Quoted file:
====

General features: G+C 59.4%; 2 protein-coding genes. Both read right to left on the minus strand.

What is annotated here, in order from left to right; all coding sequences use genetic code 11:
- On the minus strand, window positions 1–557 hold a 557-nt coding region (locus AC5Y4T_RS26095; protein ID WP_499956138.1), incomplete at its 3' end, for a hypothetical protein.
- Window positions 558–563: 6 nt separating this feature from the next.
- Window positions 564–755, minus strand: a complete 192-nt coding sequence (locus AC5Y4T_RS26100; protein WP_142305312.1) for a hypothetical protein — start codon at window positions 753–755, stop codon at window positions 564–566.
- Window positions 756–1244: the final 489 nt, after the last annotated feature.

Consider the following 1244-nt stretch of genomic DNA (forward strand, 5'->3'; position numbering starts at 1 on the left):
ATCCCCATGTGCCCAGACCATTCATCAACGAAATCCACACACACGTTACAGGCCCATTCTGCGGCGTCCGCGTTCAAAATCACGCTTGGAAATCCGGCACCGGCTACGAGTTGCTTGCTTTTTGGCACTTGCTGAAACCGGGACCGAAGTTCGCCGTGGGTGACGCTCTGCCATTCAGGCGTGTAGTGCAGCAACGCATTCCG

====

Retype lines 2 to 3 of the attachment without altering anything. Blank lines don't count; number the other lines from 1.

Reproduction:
What is annotated here, in order from left to right; all coding sequences use genetic code 11:
- On the minus strand, window positions 1–557 hold a 557-nt coding region (locus AC5Y4T_RS26095; protein ID WP_499956138.1), incomplete at its 3' end, for a hypothetical protein.